Teachers need to “sell” their subject to their students.


It’s the last week of summer and as I’m joining my teenage nephew for a plate of my favorite carnitas for lunch, I think, “What a different experience, me as a teacher, and he as a student, have in anticipating our return to the classroom.” Him, possibly dread of homework and the pressure of studies. Me, a mixture of excitement and anxiety.

We all know how crucial the beginning week of school can be. First impressions can only happen once. That’s what makes them “first”. One element that I have come to value is the idea of “selling” my subject or curriculum to the students. Winston Churchill once said, “Personally I’m always ready to learn, although I do not always like being taught.” Which in the sales world translates, people don’t buy what they don’t like being sold. So, at the beginning of each year, I take it upon myself to “sell” my product or my subject (which is English Language Arts) to my students.

Here’s irony for you, as English teachers, we teach students how to evaluate literature or stories, but often we forget how compelling and powerful story telling can be as a tool for our purposes. When it comes to “selling” students on the value of our class and curriculum, story telling can be key. Consider this video:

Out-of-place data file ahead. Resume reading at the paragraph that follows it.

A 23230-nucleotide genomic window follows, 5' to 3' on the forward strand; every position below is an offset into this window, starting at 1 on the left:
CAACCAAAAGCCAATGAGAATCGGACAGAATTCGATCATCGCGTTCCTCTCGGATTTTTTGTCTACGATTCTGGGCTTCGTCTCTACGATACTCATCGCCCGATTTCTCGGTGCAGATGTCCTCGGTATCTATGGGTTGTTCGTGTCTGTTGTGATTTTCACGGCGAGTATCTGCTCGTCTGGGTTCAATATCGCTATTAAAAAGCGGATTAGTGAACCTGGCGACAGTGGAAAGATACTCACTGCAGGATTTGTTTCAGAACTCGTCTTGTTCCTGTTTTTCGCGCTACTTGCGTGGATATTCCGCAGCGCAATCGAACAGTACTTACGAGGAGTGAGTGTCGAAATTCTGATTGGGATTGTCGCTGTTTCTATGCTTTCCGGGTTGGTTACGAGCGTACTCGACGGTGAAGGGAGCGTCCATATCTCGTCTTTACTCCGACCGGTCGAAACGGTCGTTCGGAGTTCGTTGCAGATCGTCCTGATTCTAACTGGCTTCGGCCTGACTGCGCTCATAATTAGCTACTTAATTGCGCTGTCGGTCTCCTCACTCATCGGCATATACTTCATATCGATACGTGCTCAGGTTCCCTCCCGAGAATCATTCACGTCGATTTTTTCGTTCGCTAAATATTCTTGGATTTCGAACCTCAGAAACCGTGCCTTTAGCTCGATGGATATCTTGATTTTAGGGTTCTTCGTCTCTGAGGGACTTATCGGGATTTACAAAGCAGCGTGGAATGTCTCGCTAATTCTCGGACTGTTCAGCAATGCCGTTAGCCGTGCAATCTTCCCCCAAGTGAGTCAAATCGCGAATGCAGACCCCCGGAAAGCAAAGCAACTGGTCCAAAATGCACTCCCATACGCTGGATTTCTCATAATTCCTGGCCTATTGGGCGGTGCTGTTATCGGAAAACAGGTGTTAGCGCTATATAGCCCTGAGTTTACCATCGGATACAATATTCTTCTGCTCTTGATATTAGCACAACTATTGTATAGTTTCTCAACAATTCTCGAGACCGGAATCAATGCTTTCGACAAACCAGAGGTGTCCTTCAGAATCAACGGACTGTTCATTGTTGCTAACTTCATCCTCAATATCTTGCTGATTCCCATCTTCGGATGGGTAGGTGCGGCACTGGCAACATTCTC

It tells a story, a story about the power of language.

One way I get “buy in” from my students at the beginning of the year is to show this video. It’s short but compelling, and it tells a strong story: that language is powerful and meaningful. Just the slight change to the blind man’s sign had a dramatic impact.

The pitch is: learning to use language effectively is a life-changing skill. Without a command of language, opportunities will be missed. My course is designed to help students harness the power of words, and let that skill give them influence over their future.

Now that’s a pitch. That’s “selling” my subject and class to the students.